It’s hard to believe that Bookshop, the online retailer that shares a percentage of each purchase with independent bookstores, a platform that today officially reached an incredible milestone—$1 million raised to support struggling booksellers all across the country—was supposed to be in beta until the fall.
“We launched with a very simple site that had a bunch of bugs,” Bookshop founder Andy Hunter said. “Basically, we tried to take it easy.”
After launching the site in January, the idea, Hunter said, was to toy around with it, make improvements, and then launch the site later this year as a viable alternative to purchasing books on Amazon, a dominant force in the publishing industry.
Hunter, who works two other jobs (including as publisher of this website), started the venture with an eager team of four other people.
When the coronavirus suddenly shuttered bookstores and endangered the financial well-being of booksellers, Hunter said the team was not at all prepared for what was to follow.
“I don’t think it fully dawned on us how big [Bookshop] was going to be and how many stores would have to suddenly be relying on us,” he said.
In its first full month of operation, Bookshop sold about $50,000 worth of books. By the end of the following month, in March, the site had processed $950,000 in book purchases. When I spoke to Hunter last week, April proceeds had already vaulted the previous record: $3.8 million.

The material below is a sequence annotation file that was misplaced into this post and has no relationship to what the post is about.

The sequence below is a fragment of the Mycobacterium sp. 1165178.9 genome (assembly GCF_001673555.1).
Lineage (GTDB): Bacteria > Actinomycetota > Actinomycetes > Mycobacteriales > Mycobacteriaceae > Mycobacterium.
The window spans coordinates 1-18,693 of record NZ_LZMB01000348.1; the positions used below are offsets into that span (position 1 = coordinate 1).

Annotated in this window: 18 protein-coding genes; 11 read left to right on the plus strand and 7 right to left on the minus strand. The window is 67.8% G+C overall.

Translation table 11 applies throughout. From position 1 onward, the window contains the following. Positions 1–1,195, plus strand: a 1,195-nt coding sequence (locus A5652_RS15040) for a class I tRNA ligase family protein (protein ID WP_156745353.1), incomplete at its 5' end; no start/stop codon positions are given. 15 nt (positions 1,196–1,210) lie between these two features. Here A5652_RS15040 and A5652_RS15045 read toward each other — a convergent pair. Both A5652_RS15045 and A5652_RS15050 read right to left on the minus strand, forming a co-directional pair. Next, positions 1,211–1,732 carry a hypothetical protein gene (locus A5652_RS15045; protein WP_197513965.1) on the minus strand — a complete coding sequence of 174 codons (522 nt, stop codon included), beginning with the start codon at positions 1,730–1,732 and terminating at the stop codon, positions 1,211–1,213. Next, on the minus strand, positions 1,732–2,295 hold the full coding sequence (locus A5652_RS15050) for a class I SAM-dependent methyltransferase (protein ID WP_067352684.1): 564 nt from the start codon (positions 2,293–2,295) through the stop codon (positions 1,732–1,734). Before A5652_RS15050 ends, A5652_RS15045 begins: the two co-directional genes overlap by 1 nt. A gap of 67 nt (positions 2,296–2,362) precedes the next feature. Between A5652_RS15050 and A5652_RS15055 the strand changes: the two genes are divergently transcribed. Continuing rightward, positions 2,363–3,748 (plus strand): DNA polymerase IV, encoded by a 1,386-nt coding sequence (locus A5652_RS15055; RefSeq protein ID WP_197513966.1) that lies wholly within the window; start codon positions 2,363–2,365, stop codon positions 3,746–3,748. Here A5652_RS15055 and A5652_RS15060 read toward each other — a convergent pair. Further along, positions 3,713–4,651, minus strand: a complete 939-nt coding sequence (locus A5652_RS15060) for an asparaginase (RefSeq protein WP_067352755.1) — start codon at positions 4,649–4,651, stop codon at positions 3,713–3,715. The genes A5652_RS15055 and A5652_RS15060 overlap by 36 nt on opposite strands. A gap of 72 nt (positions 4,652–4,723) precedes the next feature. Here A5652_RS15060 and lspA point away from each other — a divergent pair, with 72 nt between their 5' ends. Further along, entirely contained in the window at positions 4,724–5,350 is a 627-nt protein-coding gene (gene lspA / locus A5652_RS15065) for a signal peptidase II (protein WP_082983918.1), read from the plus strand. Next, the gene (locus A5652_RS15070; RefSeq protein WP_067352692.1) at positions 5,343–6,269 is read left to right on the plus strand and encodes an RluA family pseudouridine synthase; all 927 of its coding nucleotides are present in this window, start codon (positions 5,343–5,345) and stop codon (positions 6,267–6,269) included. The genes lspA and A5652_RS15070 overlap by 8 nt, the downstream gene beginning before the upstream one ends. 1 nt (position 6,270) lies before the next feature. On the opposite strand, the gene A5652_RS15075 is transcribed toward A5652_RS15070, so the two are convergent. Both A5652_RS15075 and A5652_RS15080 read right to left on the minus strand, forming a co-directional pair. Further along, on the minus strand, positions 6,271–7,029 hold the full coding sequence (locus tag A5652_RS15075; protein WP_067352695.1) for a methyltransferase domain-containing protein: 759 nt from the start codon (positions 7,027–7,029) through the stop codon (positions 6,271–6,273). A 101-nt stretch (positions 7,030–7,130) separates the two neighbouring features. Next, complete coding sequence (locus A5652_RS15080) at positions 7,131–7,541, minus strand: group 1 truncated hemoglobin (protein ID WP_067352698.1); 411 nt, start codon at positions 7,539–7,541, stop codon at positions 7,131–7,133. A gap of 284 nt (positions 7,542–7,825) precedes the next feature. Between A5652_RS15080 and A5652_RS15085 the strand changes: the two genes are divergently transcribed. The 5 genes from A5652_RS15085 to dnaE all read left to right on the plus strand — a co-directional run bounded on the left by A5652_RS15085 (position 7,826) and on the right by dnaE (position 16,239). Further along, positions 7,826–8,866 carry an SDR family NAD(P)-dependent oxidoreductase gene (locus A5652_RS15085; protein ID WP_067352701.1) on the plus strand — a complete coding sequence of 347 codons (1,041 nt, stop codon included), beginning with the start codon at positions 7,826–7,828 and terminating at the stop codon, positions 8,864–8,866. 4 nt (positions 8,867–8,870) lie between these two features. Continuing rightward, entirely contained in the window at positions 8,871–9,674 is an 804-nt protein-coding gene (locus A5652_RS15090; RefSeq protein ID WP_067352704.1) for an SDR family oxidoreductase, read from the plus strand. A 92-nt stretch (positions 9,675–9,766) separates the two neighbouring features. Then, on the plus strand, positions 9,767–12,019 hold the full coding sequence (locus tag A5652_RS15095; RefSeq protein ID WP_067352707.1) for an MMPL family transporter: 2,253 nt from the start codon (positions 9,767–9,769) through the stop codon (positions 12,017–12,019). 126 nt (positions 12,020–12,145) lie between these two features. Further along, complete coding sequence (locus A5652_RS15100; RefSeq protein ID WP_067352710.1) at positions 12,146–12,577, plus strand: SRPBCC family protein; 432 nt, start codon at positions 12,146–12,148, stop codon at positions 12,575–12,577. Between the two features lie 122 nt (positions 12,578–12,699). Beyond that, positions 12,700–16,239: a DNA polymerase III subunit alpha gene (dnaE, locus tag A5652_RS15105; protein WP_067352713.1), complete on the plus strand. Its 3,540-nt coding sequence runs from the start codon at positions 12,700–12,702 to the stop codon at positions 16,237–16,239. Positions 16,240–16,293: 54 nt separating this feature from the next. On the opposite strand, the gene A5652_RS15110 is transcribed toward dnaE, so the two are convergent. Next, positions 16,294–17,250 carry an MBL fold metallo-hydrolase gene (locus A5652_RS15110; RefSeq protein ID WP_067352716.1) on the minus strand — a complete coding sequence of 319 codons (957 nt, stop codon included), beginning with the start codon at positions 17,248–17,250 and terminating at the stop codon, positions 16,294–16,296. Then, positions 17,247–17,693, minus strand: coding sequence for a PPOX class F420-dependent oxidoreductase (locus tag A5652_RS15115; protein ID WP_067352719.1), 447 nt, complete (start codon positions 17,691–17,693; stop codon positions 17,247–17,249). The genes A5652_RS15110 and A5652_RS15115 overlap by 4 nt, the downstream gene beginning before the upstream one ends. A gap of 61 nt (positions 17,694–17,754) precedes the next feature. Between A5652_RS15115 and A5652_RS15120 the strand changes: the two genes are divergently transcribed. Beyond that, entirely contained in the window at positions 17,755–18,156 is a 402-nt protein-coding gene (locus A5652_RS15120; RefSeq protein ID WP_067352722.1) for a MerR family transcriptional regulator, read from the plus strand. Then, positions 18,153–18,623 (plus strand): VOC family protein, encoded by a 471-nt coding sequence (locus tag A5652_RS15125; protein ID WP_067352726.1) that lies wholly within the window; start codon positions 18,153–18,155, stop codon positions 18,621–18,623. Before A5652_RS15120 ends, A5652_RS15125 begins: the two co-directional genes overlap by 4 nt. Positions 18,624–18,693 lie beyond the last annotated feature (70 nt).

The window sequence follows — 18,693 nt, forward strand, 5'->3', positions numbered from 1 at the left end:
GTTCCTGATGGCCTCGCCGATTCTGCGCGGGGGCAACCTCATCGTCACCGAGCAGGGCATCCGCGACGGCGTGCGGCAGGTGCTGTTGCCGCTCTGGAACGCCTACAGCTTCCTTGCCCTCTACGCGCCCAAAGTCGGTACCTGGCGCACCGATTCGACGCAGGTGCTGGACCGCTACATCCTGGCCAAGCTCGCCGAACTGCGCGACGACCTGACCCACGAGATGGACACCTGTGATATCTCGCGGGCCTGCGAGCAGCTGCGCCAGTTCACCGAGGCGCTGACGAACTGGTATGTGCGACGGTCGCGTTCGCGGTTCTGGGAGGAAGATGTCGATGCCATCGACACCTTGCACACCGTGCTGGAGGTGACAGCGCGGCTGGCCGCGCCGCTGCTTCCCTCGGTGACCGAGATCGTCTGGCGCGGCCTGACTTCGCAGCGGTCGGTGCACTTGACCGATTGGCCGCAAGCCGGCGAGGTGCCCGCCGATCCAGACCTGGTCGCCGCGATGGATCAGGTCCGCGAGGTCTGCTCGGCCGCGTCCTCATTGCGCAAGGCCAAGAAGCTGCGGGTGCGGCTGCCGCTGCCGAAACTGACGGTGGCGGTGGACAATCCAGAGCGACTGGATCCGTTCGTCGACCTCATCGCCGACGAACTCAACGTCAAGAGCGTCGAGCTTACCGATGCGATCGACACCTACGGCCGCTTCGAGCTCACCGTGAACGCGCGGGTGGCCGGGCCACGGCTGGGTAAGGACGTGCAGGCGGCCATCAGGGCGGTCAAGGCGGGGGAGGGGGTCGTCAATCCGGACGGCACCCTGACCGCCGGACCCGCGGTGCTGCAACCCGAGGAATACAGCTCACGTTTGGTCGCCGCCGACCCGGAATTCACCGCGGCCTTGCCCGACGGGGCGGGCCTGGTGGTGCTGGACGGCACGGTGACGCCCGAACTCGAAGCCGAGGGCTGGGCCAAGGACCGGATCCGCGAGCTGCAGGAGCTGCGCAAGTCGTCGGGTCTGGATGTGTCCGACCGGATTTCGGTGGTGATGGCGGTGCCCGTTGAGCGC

More than 600 bookstores have become Bookshop affiliates as online sales have become practically the only way to buy books, and Amazon’s shipping priorities have shifted to medical supplies and household goods.
With the Bookshop team working remotely now, Hunter described their work as a scrappy, DIY affair. For his part, he’s living in a small Brooklyn apartment with two kids, six and eight years old. He gets up every morning around 5 and gets to bed at 11 each night. The work shows no signs of slowing down.
Since April 1st, Bookshop has brought on five new team members.
“We’re just trying to control it all,” Hunter said.
At this point, the most stressful part of the job is addressing the hundreds of emails the team receives everyday. Hunter has had to remind himself that not every email carries the same weight, and not every comment, no matter how positive, can get a response.
He’s just happy that the Bookshop staff has jobs, and that they’ve been able to help so many people. The most gratifying messages they receive tend to come from bookstore owners who tell the team that thanks to their initiative, they were able to keep their employees on the payroll for a while yet.